They didn’t have the accessible room I reserved — what am I owed?

Some hotel amenities aren’t that important. Some are.

Having an accessible room, which is required under some state and federal laws, is a biggie. So when John and Carolyn Falabella asked me to look into their hotel’s failure to offer them the room they reserved, I knew it could be serious.

But a closer look at their case one shows just how frustrating it can be to fix a major problem like this, particularly with a chain hotel. I’m not sure if I can make this right, but read on and let me know if you think I should get involved in mediating this dispute.

Falabella had reservations at a Comfort Inn in Arlington, Va. He says he’d made a booking for an accessible room through Comfort Inn’s 800-number, and that he received a confirmation.

“When we checked in at the hotel, we asked if the room was mobility accessible,” he says. “The person who checked us in said no, but there was a bar in the bathroom. We accepted the room thinking the bar would be sufficient.”

It wasn’t. The bar was too small.

“We asked for and received a bathtub stool to gain access to the tub to prevent an accident. This helped a little, but not enough to comfortably use the bathroom,” he says.

Using the restroom was even more difficult.

He explains:

In order to use the toilet, the person had to get her wheelchair through the door, close the door, fold the chair, and unfold the chair to use it to mount and dismount the toilet. The bathroom door had to remain open while she performed her business. If the wheelchair had been the kind with the large wheels, entering the bathroom would have been impossible.

Now, bear in mind that the Falabellas had been told that the room they received wasn’t accessible. I’m sure they wish they’d rejected the accommodations on the spot.

Complaints to the hotel were fruitless. They approached someone at the front desk with the problem.

“He said he would tell his manager to see what they could do for us,” he said. ” He also told us we should have called the hotel directly rather than using the 800 number to book an [accessible] room.”

The couple checked out of the hotel the next morning, as planned, and hoped to hear back from Choice with an apology. But, surprise! — they didn’t. So they contacted corporate Choice.

A representative wrote back and said that because Choice properties are “individually owned” they can’t control the day-to-day operations.

What nonsense. Choice Hotels can strip this “individually owned” property of its flag, and it should do so if it fails to honor a reservation for an accessible room.

But at this point, what can the hotel really do except apologize?

“Choice hotels booked us for a mobility-accessible room,” says Falabellas. “We did not get what we paid for and would not have stayed there if we knew they did not have mobility access rooms available.”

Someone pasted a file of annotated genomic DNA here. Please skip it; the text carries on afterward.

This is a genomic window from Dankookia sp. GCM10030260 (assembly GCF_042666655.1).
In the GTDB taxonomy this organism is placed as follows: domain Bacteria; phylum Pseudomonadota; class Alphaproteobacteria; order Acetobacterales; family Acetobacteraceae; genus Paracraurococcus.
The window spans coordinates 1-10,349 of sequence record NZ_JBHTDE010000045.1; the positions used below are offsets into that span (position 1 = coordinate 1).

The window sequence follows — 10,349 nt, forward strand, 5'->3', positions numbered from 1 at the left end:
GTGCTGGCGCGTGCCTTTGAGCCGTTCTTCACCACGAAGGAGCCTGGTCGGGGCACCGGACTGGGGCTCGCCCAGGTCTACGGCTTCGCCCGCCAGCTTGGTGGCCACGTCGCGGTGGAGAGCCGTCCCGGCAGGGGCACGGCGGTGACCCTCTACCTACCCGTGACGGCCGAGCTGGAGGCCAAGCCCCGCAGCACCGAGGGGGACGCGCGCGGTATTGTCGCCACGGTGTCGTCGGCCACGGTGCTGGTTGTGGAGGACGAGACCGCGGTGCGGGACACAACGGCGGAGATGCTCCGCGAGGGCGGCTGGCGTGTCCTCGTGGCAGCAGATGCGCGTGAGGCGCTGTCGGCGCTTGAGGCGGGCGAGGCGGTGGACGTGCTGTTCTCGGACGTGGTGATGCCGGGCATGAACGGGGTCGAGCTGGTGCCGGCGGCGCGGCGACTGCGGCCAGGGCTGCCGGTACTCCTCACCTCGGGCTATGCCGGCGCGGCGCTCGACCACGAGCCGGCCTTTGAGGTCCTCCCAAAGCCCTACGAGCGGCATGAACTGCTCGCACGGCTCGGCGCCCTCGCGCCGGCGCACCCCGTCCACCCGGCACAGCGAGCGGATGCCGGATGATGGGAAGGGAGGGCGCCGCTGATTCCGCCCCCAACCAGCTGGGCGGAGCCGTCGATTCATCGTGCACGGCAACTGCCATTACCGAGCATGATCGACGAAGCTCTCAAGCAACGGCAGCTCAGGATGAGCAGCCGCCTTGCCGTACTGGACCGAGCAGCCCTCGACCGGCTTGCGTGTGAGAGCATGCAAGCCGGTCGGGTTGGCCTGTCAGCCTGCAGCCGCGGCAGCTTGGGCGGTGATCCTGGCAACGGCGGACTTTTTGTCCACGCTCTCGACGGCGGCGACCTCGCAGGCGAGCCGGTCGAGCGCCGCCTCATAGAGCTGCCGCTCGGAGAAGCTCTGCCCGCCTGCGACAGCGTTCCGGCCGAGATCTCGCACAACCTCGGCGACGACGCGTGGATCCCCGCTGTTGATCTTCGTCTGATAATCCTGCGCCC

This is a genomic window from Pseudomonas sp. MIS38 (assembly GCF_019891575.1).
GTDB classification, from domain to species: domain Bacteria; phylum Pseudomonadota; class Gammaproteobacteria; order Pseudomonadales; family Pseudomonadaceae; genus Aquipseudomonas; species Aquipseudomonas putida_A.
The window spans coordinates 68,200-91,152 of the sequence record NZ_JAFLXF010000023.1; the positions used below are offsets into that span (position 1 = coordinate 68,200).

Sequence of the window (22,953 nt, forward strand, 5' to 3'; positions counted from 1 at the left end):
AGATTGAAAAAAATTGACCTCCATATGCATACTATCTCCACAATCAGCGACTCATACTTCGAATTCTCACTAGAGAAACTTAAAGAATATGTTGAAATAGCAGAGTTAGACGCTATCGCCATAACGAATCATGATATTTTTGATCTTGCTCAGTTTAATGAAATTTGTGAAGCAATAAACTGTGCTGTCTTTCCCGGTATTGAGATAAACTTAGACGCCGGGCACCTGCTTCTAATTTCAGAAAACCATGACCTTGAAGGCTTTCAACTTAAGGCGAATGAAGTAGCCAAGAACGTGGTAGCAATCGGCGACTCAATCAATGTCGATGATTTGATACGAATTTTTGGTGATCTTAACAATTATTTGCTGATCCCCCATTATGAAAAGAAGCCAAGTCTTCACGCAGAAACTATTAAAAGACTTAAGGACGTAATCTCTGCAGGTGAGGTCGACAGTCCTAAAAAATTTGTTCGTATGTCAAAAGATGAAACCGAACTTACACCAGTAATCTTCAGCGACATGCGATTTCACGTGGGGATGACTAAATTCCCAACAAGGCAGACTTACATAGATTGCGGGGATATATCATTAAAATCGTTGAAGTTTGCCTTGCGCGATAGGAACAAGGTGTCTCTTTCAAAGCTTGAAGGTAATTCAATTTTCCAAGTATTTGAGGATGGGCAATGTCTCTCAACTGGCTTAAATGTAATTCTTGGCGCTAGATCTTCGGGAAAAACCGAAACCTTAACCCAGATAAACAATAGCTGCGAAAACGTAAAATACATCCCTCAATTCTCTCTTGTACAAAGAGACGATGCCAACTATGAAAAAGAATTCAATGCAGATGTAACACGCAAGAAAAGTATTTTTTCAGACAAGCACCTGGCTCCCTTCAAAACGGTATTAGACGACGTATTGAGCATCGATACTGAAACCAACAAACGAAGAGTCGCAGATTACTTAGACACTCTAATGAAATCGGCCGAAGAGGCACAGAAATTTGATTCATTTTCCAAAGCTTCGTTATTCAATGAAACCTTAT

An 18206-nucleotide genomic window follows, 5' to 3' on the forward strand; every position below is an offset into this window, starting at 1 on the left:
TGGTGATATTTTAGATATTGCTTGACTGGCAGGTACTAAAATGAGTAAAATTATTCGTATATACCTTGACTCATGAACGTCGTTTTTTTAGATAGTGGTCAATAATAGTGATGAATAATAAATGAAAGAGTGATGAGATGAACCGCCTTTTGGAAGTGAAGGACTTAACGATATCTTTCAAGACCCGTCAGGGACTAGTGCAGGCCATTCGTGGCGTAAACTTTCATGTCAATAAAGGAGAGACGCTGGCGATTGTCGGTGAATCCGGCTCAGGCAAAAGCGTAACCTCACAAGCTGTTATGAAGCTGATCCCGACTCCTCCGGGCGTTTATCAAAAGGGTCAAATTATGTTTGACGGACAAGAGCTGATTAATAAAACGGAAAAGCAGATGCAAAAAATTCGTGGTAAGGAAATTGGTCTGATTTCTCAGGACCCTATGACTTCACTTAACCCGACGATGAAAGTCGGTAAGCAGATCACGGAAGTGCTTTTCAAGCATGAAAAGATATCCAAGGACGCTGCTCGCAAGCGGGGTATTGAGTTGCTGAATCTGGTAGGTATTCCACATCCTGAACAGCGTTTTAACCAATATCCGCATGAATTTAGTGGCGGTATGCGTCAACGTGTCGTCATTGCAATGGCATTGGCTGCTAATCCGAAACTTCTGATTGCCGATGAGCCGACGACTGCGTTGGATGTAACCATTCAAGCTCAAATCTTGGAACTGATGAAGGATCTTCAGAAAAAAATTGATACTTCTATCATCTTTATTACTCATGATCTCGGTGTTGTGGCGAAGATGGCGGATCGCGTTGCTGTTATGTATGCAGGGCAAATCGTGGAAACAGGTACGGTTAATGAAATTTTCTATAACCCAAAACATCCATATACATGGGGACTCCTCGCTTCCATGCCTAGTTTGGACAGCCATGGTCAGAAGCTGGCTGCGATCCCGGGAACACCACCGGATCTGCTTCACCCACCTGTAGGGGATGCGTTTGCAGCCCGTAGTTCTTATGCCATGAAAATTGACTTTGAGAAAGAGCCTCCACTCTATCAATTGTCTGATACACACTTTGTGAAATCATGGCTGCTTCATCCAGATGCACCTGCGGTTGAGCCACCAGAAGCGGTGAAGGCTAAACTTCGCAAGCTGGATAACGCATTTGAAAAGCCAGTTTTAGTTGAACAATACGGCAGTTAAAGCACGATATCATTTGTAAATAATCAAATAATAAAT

He’d like a few additional Choice Rewards points for the trouble. That doesn’t sound like an expensive resolution to me. I’d like to see an apology and a promise to never let that happen again. There’s no way to go back in time and re-do the Falabellas’ visit, and therein lies the problem. Choice should have given them the right room in the first place.

Is it too late to make a difference?

(Update: Shortly after I wrote this, Choice corporate contacted the Falabellas and offered them 2,000 points for the trouble. “We told them ‘no,'” he says. “It takes 20,000 points to get a free night.”)

Should I mediate John and Carolyn Falabella's case?

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Christopher Elliott

Christopher Elliott is an author, journalist and consumer advocate. You can read more about him on his personal website or contact him at Got a question or comment? You can post it on the new forum.

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  • DavidYoung2

    This one is a big deal. A really big deal.

    People with mobility challenges face enough problems without having to face more. They specifically requested an accessible room, they were promised one and didn’t get it. This is probably a serious violation of ADA laws and the OP isn’t talking about suing or something unreasonable.

    Choice should (1) immediately refund the cost of the room, in full, and (2) offer them 40,000 Choice points, enough for a free two-night stay. Trust me here, Choice is getting off on the cheap.

    And nobody with in a wheelchair should face obstacles that could have been avoided but for the errors of the proprietors. Don’t they have enough challenges?

  • Tara Salsman

    I just want to go on the record as having not intended to vote “no” but had a glitch with my browser.

    I agree that this is a big deal. DavidYoung2 said it as well as I could.

  • Michael__K

    Both Comfort Inns in Arlington, Virginia (Pentagon City & Ballston) let you book “mobility accessible” rooms online (at least they do today). The website even notes how many accessible rooms are left.

    If they booked by phone and confirmed a mobility accessible room, then they should have received one, no excuses.

    The federal ADA requirements are very specific and the room the OP’s received clearly didn’t meet the standards:

    According to the facts presented, the OP’s reservation was simply not honored. “We should have called the hotel directly rather than using the 800 number to book an [accessible] room” is an incredibly pathetic misdirection and not a valid excuse. They should have been treated as walked guests and offered the option to receive transportation to an equivalent hotel or better with an accessible room. And normally walked guests are refunded for the first night of their stay.

  • Michael__K

    Duplicate post (removed).

    Edit: Actually, now it looks like my original post disappeared (again). Was there something objectionable about it?

  • sdir